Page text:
It’s strange when doing the right thing is going beyond the call of duty. After enjoying a pleasant although chilly walk through the Crescent Hill neighborhood in December, I was standing at the curb of the intersection between Frankfort and Birchwood Avenues. As a pedestrian, it’s always a little bit difficult to determine just what to do at an unregulated intersection on an arterial road.
Standing on railroad track side of Frankfort, it’s clear that pedestrian amenities are lacking. There is a crosswalk painted at the road but that’s no guarantee of safety. The nearest stoplight was over 300 feet in one direction and beyond sight in the other. There were no sidewalks.
I decided to wait for a break in traffic and cross at Birchwood in the crosswalk. After all, under Kentucky state law, drivers are theoretically supposed to yield to pedestrians at marked and unmarked crosswalks when there is no traffic light. Easier said than done.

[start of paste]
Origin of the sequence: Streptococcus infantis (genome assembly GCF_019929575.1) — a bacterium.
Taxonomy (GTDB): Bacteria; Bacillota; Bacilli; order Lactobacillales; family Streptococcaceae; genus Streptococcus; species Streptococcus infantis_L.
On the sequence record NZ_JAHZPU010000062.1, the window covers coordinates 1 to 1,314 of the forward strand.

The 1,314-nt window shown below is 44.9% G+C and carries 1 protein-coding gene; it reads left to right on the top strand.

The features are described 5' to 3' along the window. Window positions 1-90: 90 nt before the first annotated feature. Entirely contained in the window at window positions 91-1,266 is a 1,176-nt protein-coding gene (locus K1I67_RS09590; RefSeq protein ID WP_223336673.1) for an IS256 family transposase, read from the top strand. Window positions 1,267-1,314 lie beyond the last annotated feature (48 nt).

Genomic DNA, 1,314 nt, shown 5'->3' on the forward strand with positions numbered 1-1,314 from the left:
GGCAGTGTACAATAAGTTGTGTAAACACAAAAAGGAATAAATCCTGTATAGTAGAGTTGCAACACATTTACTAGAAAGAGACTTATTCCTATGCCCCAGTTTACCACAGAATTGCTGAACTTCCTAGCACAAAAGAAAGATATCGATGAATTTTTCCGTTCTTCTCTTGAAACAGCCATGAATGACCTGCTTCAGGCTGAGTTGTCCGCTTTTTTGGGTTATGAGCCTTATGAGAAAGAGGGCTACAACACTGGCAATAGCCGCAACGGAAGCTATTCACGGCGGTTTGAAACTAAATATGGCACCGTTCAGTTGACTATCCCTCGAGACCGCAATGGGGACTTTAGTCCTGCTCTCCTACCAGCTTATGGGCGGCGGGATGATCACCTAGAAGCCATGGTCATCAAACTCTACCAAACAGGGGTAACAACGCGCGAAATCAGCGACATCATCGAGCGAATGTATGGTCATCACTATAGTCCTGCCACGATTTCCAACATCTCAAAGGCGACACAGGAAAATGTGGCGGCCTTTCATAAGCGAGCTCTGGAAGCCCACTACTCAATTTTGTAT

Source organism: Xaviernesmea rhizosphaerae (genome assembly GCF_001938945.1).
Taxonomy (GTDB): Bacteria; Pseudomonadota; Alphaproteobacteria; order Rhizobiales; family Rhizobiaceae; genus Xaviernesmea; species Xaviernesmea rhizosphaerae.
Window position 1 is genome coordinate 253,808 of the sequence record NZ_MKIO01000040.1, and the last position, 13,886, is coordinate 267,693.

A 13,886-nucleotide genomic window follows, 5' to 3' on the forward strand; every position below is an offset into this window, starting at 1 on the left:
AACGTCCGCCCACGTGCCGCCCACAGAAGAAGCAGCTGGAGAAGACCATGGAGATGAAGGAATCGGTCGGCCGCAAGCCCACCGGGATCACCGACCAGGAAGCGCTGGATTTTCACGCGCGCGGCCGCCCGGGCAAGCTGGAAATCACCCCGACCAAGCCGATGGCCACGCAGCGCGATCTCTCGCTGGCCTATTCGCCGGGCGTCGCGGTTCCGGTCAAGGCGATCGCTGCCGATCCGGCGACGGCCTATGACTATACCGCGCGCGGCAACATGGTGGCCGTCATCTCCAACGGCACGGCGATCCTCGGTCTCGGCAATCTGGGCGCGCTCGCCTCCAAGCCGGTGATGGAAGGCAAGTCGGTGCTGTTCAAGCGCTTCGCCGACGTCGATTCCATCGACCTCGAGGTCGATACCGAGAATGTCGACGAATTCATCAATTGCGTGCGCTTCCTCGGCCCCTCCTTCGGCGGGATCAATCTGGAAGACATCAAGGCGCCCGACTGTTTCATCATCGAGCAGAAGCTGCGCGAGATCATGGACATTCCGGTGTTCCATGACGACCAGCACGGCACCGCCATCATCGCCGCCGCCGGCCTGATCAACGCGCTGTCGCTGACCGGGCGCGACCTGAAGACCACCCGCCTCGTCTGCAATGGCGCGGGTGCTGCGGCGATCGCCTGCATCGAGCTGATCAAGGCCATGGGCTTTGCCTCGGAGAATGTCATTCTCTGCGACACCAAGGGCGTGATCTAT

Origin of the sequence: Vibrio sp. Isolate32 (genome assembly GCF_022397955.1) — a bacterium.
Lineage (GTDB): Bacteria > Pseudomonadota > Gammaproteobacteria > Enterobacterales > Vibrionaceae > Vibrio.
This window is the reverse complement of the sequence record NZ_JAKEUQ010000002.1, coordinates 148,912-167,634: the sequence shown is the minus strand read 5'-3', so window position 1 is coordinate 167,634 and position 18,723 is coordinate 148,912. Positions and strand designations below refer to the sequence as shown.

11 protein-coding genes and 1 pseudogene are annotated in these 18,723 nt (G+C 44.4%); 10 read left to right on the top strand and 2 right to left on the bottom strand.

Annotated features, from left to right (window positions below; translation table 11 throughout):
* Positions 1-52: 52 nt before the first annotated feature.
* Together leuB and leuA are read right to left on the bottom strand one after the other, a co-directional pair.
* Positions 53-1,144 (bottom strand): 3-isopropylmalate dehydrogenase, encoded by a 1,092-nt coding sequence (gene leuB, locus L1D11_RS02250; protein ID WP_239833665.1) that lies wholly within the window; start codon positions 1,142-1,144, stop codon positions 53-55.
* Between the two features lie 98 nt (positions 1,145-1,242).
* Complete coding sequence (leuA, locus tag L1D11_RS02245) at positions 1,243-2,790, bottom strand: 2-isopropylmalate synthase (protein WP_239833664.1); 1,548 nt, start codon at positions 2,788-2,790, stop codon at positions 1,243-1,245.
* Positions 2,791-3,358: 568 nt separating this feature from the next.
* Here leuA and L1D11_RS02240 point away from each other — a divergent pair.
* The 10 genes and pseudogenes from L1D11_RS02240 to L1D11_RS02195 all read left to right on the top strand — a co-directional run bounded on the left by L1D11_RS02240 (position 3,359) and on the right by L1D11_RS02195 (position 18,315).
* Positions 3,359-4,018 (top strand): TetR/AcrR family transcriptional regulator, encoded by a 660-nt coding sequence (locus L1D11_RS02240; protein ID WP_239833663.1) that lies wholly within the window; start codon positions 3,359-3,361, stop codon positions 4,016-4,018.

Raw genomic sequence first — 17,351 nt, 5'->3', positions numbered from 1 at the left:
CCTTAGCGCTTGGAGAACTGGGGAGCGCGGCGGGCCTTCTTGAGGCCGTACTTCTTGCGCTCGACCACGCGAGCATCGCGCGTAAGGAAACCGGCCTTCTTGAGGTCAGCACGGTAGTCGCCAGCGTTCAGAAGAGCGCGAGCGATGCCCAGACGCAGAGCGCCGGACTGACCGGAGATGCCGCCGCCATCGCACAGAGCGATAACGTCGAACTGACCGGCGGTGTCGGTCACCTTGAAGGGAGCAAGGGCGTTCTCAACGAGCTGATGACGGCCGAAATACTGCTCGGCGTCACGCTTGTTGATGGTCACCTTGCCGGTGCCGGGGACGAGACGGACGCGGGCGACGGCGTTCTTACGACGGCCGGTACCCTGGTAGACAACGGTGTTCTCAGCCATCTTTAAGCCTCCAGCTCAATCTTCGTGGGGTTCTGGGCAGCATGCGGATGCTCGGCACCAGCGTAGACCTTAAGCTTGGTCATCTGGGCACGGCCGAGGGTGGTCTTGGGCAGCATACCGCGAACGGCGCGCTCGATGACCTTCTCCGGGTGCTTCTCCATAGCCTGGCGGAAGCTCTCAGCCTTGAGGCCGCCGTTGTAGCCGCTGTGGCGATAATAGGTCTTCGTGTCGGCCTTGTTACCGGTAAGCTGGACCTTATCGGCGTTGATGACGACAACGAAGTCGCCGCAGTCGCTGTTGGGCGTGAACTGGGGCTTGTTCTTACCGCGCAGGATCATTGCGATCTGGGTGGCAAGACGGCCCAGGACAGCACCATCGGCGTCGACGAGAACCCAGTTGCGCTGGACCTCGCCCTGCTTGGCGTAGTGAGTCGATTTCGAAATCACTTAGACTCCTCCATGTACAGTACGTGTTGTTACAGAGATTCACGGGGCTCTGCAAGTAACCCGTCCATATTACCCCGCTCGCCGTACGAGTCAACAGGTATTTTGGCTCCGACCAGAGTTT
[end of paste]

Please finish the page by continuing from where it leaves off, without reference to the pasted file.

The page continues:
After waiting about a minute, a motorist in the far lane stopped. Traffic near me continued to barrel through the crosswalk and I assumed the opposite driver was waiting to make a turn.
After another minute it became clear that this stopped motorist was actually yielding to me, a pedestrian in a crosswalk. I kept trying to find a break in traffic in the other lane as it was clear no driver was going to observe proper right of way. In the meantime, stopped drivers behind the one polite individual began laying on the horn and passing in the parking lane.
In the end, I made it across and was quite flattered by the generosity of the original motorist stopping and yielding. But isn’t this supposed to happen every time? That’s what the law says, doesn’t it? Just one driver doing the right thing, however, was enough to make me feel a little better on the cold and cloudy day.
But when it comes down to it, why don’t more drivers properly yield to pedestrians? I have talked about those fancy crosswalks with the flashy lights that get in drivers’ faces about yielding and they don’t even always work. Is it that drivers don’t care? Don’t know any better? Just plain don’t like people not inside a car?
I believe most violations are made without the driver even recognizing he or she did anything wrong, but with Louisville’s pedestrian safety record in the gutter, how do we raise awareness of these issues? Enforcement or education? What are your thoughts?